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An interesting aspect of this case study is that estimates of operation and maintenance (O&M) costs are combined with the above data to produce a graph showing cumulative costs versus cumulative pollutant mass removed. This graph, presented in Figure 3-6, illustrates the economic impact of the “tailing” behavior—as the remediation progresses, it becomes increasingly more costly to remove a given unit of contamination. However, it should be noted that Figure 3-6 was produced by making the simple assumption of constant average monthly O&M costs. Because the monthly costs are constant, and the monthly removal rate decreases over time as shown above, the cost per unit gallon removed will increase. This graph indicates that the performance of the remediation system has declined because little additional mass is being removed as funds continue to be spent, signaling that the system should be reevaluated. A reevaluation may or may not lead to a change in remedy, depending on the expected performance of the technology and other factors. FIGURE 3-6 Free product removal versus cumulative operation and maintenance costs at Pope AFB. SOURCE: EPA (2000a).
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A second case study is for the Campbell Street Fuel Farm groundwater pump-and-treat system located at Marine Corps Air Station New River, which is co-located with Marine Corps Base Camp Lejeune, North Carolina (NAVFAC, 2001). The fuel farm is an active storage facility for JP-5, and release of fuels at the site has led to contamination of soil and groundwater by benzene, toluene, ethylbenzene, and xylene (BTEX) and VOCs. Contaminated groundwater is limited to the upper portion of a surficial aquifer with its water table 6 to 7 feet below ground surface. Initial remedial actions at the site were excavation of contaminated soil and removal of measurable free product. A groundwater pump-and-treat system began operation in July 1996; the system includes interceptor trenches and several extraction wells that were installed in plume hot spots. The trenches are downgradient of the contaminant plume, and all intercepted water is directed toward sumps for removal. Figure 3-7 shows that the VOC mass removal rate has decreased significantly over time; while 3.5 pounds were removed during July 1996 through March 1999, less than 0.5 pounds have been removed since December 1997. Figure 3-8, a plot of the cumulative cost versus cumulative mass removed, dramatically displays the tailing behavior of the system. It can be seen that approximately $175,000 was spent to remove the first 3 pounds of VOCs, but an additional $325,000 was spent to remove the next 0.5 pounds. The graphical data below were used in conjunction with other analyses and assessments to recommend that the trenches be shut down and that monitoring data be collected to evaluate the degree to which the plume was being affected by natural attenuation processes. Figure 3-8 suggests that caution and knowledge of the chosen treatment are needed when interpreting such graphs for the purpose of making changes to the remedial system (as discussed in Chapter 2 with respect to MDP2). It would have been premature to abandon the pump-and-treat system at the first sign of cost inefficiency in late 1996. Fortunately, site managers recognized that such systems generally take years before performance reaches an asymptote; continued operation resulted in a substantially longer period of effective mass removal. When the graphical tools indicate the remediation system should be reevaluated, changing the remedy can improve the system, as illustrated graphically in Figure 3-9. This figure schematically depicts contaminant concentration versus time when changing from a suboptimal remedy (such as that depicted by Curve E in Figure 3-3) to another remedy (Curve B in Figure 3-3). Changing the remedy should alter the concentration versus time curve such that the target contaminant level is reached sooner.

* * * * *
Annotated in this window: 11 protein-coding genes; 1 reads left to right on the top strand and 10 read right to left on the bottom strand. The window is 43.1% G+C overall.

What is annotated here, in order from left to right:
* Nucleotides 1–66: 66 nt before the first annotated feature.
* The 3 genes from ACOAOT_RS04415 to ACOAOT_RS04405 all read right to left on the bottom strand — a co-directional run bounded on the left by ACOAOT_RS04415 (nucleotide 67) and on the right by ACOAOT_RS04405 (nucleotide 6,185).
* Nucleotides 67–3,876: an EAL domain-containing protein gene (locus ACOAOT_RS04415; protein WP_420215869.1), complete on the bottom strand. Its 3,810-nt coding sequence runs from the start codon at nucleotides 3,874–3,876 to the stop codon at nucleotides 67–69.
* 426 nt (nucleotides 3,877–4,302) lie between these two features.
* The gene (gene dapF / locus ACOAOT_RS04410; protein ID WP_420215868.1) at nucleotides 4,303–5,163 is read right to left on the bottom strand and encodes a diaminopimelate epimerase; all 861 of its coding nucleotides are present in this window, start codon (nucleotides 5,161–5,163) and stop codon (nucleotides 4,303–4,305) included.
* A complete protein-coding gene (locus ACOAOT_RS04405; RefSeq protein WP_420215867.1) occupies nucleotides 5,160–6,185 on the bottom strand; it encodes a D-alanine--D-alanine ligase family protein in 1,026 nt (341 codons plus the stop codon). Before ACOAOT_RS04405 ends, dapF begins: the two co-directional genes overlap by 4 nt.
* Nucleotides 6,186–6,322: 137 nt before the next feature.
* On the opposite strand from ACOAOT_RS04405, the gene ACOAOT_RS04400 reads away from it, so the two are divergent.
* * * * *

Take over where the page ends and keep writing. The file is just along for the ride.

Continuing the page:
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could occur downstream beneath the creek channel, transporting contaminants to an estuary of the Chesapeake Bay without discharge through wetland sediments where biodegradation of the chlorinated solvents occurs. The Hoverprobe allowed investigation at 13 sites along the stream channel that were previously inaccessible because of mud and shallow water (Phelan et al., 2001). Continuous sediment coring and water-quality profiling for chlorinated volatile organic compounds and redox-sensitive constituents were conducted without installation of wells, providing data to define plume boundaries and to refine the hydrogeologic parameters in a groundwater flow model used to assist in evaluating remedial alternatives. The Hoverprobe and a support hovercraft during drilling and water-quality profiling along the West Branch, Canal Creek, Aberdeen Proving Ground, MD. The support hovercraft was used for transport of samples to nearby laboratory facility for immediate analysis and in case emergency exit was needed.